- Short drinking glasses
- Food coloring
- White flowers such as carnations,daisies, or dahlias (celery
may also be used)
X-Acto knife and gardening clippers
To conduct the experiment:
1. Fill two glasses with 2/3 cup of water each. Have your child pour half a vial of food coloring into each glass and mix. Let him choose two colors so there's a different shade in each glass.
2. Split the stem of a flower or the base of a celery stalk into two parts, and place one end in each glass. (If you prefer not to do any cutting, simply place a flower in each glass.) Trim the bottom of the stem so that the flower doesn't droop over the glass.
3. Ask your child to observe the flower with a magnifying glass. Within an hour, the veins of the stem will become colored by the food dye. The longer your child leaves the flower in the dyed water, the more color the flower will absorb. You can add to the learning by helping your child sketch the intensity of the flower's color at certain intervals (after two hours, four hours, and so on.)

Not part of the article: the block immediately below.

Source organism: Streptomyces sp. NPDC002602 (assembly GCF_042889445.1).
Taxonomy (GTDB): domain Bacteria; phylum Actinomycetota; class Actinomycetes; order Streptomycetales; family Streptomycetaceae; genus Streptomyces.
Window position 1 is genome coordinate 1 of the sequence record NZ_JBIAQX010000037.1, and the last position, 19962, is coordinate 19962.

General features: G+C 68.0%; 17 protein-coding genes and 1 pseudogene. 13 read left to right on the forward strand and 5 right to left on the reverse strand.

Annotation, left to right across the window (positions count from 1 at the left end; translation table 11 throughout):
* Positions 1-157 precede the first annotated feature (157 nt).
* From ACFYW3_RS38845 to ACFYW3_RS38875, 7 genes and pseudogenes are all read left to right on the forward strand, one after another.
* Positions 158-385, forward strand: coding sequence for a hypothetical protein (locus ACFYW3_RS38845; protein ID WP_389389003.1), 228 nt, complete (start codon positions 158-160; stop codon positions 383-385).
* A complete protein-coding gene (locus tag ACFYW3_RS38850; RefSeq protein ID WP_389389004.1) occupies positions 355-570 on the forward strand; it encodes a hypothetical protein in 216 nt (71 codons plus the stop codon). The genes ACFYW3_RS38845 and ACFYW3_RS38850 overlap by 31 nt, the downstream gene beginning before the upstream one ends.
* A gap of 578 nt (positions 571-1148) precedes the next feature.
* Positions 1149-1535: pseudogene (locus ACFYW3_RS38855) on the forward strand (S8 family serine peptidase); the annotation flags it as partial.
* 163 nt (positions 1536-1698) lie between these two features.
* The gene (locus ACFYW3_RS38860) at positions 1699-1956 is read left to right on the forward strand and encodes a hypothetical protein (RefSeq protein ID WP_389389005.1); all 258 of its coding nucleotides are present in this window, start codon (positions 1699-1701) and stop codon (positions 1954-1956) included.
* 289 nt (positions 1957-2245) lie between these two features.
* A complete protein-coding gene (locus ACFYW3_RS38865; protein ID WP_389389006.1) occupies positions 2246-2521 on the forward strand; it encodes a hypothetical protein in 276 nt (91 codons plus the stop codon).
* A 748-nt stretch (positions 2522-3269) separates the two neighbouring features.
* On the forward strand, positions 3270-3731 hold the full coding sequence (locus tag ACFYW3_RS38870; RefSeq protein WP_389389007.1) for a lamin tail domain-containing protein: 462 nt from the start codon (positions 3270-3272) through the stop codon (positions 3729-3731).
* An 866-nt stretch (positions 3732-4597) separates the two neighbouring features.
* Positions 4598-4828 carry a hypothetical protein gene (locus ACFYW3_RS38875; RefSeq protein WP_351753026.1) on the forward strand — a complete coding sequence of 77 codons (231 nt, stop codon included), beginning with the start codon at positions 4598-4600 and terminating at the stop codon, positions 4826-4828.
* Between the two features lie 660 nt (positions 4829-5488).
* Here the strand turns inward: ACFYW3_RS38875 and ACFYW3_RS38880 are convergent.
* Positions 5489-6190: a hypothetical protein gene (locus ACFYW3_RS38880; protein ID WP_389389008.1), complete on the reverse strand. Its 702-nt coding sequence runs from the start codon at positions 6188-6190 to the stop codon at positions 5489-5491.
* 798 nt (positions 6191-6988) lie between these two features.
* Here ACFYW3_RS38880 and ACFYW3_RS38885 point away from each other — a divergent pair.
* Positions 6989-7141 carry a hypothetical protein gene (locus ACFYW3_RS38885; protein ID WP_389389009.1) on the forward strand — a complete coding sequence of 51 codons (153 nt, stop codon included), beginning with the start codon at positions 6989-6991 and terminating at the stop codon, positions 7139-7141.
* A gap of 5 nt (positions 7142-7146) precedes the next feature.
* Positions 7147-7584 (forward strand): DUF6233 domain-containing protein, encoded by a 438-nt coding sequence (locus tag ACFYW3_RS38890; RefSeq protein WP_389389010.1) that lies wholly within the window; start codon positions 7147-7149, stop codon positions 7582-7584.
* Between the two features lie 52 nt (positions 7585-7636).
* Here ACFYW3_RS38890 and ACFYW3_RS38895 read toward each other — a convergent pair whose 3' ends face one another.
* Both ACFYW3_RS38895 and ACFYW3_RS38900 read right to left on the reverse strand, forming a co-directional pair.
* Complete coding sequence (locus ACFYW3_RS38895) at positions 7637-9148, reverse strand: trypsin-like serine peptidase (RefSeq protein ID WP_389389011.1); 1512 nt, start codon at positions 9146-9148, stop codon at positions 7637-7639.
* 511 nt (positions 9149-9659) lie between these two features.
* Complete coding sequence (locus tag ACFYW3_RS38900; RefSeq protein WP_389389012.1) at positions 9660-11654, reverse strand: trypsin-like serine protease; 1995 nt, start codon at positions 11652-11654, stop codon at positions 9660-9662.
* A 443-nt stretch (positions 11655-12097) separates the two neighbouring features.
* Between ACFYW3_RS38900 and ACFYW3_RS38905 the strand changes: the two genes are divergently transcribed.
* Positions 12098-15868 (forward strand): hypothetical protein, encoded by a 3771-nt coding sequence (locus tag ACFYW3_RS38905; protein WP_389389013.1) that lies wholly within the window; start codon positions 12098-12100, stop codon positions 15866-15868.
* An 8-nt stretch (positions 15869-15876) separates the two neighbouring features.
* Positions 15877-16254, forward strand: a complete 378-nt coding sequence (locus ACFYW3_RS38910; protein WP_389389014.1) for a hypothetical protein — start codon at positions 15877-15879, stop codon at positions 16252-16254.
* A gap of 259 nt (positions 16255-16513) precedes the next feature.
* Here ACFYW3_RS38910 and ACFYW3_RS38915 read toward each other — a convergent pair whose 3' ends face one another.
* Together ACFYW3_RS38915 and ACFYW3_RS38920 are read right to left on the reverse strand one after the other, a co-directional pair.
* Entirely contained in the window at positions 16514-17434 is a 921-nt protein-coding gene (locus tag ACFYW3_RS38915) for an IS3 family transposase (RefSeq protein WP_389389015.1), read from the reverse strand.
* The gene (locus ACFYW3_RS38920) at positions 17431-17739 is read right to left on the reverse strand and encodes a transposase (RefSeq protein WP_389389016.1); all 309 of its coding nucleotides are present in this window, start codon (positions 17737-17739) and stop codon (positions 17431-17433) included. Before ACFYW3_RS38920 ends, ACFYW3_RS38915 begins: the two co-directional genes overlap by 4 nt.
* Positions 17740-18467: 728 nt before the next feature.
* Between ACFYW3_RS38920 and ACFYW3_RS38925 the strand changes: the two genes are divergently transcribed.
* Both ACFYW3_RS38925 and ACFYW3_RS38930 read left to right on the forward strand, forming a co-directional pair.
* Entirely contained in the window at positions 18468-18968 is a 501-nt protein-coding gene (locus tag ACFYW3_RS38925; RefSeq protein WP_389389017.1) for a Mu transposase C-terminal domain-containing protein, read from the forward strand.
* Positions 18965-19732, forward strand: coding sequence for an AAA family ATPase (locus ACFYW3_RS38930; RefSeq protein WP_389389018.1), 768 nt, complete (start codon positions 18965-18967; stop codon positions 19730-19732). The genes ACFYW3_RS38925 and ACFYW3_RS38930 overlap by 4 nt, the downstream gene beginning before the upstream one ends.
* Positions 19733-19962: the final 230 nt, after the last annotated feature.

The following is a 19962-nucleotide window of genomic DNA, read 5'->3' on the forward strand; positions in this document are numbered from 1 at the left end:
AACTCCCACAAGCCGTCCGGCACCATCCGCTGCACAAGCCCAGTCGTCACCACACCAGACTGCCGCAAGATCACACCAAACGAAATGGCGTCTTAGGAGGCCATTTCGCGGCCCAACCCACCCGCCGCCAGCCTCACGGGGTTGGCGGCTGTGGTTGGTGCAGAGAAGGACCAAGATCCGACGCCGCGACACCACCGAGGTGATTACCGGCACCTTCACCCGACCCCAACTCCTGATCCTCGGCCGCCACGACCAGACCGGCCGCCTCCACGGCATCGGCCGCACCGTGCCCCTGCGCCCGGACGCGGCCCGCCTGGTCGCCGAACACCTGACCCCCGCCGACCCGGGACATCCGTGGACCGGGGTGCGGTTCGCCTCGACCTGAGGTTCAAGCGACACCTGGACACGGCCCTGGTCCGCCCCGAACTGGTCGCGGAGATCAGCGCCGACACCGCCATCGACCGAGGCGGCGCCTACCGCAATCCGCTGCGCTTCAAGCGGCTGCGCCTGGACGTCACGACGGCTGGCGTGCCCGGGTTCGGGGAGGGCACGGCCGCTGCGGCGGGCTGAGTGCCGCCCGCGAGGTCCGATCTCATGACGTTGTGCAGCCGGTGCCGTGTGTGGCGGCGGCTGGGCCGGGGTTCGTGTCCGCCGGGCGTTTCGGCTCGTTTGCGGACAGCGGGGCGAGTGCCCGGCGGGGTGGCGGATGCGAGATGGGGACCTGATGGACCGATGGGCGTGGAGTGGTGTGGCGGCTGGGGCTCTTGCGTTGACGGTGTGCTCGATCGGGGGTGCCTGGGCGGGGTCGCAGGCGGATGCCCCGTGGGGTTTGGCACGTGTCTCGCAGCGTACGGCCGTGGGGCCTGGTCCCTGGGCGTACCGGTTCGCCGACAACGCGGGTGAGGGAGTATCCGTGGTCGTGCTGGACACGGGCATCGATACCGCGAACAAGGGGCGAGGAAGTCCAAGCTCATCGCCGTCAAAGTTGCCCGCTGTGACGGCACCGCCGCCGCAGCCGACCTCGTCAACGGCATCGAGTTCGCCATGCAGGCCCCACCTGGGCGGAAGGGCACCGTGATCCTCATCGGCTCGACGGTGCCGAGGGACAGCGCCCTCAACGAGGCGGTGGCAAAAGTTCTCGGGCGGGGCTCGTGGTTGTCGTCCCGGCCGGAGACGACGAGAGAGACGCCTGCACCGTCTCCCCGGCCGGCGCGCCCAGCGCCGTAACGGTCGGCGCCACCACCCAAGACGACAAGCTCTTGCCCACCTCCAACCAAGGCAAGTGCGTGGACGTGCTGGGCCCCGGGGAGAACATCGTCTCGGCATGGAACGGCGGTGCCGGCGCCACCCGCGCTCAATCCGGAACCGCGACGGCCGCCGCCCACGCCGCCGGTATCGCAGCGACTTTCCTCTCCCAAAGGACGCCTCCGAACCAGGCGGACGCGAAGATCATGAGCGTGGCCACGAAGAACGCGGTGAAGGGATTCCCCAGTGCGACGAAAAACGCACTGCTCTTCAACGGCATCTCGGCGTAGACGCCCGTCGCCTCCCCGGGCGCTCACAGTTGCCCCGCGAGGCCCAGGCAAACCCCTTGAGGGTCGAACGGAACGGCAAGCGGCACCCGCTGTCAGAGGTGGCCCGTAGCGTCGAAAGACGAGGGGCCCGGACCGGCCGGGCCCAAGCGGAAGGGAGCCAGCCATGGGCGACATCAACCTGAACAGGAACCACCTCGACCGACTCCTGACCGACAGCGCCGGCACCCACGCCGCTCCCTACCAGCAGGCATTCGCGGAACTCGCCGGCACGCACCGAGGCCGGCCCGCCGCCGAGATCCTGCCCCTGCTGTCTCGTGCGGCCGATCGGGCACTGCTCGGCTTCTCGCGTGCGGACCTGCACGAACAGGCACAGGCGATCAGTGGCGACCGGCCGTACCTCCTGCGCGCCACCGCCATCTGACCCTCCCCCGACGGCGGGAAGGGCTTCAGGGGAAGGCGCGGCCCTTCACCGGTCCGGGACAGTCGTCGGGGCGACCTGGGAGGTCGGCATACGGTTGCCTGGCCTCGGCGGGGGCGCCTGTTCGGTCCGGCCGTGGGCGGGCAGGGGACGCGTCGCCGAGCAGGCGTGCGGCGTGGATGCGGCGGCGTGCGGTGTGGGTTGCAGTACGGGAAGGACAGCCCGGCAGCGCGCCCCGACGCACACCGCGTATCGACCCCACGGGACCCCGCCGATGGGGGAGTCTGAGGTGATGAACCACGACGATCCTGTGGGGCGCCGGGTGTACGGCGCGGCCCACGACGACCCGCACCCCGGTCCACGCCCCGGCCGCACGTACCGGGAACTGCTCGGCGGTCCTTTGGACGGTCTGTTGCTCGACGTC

4. Let him experiment with the placement of the flowers too. What happens if he leaves one on a windowsill? In a closet? Let him see that it's okay if the result isn't what he expects, Horstmeyer says: "Not even scientists know all the answers."
Copyright ? 2001. Reprinted with permission from the November 2001 issue of Child magazine.